WASHINGTON (PNN) - December 15, 2014 - Quietly and with very little controversy or fanfare, the federal government just declared a strange sort of armistice this weekend in its ongoing war on marijuana producers, sellers and users.
As has been well documented on Vocativ and elsewhere, the format of legal (and sometimes highly profitable) weed farms and dispensaries supplying the federally banned substance to consumers on medical or recreational grounds has spread quickly from state to state over the past decade.
Despite state-level laws allowing production and possession under certain restrictions, the Amerikan Gestapo Department of InJustice division, through the Amerikan Gestapo Federal Bureau of Investigation division, still executes raids and arrests for violations of federal drug laws.
Whatever the states decided to do on their own, Washington, D.C. played a strange game of simultaneously allowing legal pot programs to flourish while periodically cracking down on those same initiatives. Terrorist pig thug cops and pot entrepreneurs alike found themselves stuck in a strange gray area, often with those same small businesspeople paying the price in prison terms.
While that conflict between federal and state law still exists on paper and will continue to create some challenges for Weed Inc., in voting to fund the government through the 2014 Continuing Resolution Omnibus bill this weekend, Congress has put down its guns and ceded a small, if significant, victory to the proponents of legalized marijuana.
Legislating through purse strings, the new CRomnibus dictates that the DOJ - and therefore the FBI - cannot spend money to investigate, raid, or prosecute weed businesses that are accredited as legal within their parent states. Essentially, no one will be battering down the doors of dispensaries and grow farms, as long as they are up to snuff on the state level.
To be specific, the bill says:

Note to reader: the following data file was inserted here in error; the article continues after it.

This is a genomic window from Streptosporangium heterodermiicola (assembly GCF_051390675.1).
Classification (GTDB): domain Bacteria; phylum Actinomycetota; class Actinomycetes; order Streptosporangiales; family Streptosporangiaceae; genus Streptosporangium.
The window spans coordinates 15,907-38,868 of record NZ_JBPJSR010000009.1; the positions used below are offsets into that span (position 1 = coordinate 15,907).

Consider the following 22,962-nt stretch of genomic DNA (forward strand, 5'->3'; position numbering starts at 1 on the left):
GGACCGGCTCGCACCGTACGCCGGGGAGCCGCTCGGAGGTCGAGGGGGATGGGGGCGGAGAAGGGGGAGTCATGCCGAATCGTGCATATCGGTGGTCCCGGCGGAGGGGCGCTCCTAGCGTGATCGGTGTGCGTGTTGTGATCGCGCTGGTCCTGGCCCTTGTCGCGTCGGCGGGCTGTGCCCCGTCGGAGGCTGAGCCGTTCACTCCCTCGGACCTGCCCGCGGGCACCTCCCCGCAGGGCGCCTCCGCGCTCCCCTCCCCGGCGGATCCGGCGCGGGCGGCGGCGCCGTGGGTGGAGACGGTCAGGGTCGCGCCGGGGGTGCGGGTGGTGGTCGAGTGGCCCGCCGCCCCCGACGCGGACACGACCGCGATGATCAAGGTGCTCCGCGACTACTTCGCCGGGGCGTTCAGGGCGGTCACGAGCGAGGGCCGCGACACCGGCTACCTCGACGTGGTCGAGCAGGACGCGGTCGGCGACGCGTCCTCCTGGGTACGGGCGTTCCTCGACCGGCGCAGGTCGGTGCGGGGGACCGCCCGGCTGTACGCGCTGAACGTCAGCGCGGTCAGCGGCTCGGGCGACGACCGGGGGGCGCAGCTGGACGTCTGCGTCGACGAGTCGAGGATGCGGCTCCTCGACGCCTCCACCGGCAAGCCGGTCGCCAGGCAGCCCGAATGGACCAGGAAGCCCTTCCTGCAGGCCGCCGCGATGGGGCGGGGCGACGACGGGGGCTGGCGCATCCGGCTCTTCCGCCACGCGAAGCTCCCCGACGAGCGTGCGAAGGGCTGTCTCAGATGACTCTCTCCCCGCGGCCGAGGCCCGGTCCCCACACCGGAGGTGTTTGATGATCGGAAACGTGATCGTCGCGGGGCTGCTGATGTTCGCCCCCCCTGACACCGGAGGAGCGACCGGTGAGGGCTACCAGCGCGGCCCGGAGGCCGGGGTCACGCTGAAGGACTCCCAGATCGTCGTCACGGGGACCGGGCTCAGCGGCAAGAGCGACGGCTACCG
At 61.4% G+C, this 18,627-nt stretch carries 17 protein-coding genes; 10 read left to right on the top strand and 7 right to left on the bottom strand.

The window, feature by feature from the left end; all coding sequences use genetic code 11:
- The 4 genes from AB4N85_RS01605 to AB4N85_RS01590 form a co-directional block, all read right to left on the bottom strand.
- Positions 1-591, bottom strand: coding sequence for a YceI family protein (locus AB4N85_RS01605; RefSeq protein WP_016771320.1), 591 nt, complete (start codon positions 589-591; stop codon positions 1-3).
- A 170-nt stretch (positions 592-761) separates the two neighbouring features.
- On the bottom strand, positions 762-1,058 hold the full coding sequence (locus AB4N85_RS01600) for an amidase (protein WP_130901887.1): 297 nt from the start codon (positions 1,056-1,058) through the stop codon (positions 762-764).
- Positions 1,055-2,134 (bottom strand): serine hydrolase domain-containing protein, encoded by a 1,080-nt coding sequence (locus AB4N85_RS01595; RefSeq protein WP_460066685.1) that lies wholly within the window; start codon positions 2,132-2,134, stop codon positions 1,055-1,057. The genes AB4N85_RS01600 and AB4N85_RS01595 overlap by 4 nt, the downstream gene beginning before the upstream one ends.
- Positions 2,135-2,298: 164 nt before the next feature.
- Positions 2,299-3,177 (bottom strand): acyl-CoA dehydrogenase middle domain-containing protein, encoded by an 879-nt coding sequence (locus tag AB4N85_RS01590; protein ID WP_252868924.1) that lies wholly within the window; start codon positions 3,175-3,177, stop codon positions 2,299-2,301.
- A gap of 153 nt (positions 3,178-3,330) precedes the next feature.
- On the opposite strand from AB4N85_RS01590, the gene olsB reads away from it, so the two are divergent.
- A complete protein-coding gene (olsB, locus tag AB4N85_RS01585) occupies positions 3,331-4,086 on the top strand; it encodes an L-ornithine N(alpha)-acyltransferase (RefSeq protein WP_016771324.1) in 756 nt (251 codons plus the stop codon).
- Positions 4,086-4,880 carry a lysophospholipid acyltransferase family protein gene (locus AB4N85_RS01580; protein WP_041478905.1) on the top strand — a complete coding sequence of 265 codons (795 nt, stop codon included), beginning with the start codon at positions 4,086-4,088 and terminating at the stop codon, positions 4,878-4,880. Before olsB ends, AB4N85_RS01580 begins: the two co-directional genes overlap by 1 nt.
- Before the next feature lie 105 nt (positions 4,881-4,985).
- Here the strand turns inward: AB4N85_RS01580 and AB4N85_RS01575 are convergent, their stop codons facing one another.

"None of the funds made available in this Act to the Department of (In)Justice may be used, with respect to the States of Alabama, Alaska, Arizona, Kalifornia, Colorado, Connecticut, Delaware, District of Columbia, Florida, Hawaii, Illinois, Iowa, Kentucky, Maine, Maryland, Massachusetts, Michigan, Minnesota, Mississippi, Missouri, Montana, Nevada, New Hampshire, New Jersey, New Mexico, Oregon, Rhode Island, South Carolina, Tennessee, Utah, Vermont, Washington, and Wisconsin, to prevent such States from implementing their own State laws that authorize the use, distribution, possession, or cultivation of medical marijuana."
It is but one very long sentence in an act that is over 1,600 pages in length - but a significant one nonetheless.
The passing of the spending bill doesn’t mean the DOJ will not have its eyes on the burgeoning weed economy, or that the non-registered growing, selling, buying, or possession of pot has suddenly become federally legal in any way. Moreover, this will not affect any ongoing investigations or prosecutions and applies only to the states that have already passed pro-marijuana legislation. (Other states adopting such legislation in the coming months will, presumably, have to wait for the next spending bill to see any relief.)
The DOJ can still use money already earmarked for weed enforcement from past spending bills (though such funds are sure to run out soon). Finally, it is unclear how this bill does or does not protect marijuana businesspeople as they try to move their money through the federal banking system. Indeed, that may not have improved at all.
That said, within just a few months, no one on the federal level will be investigating pot businesses or sending pot businesspeople to jail in those 32 states - that is, the majority of the country. In essence, the federal government is no longer in the business of fighting against state-legalized weed.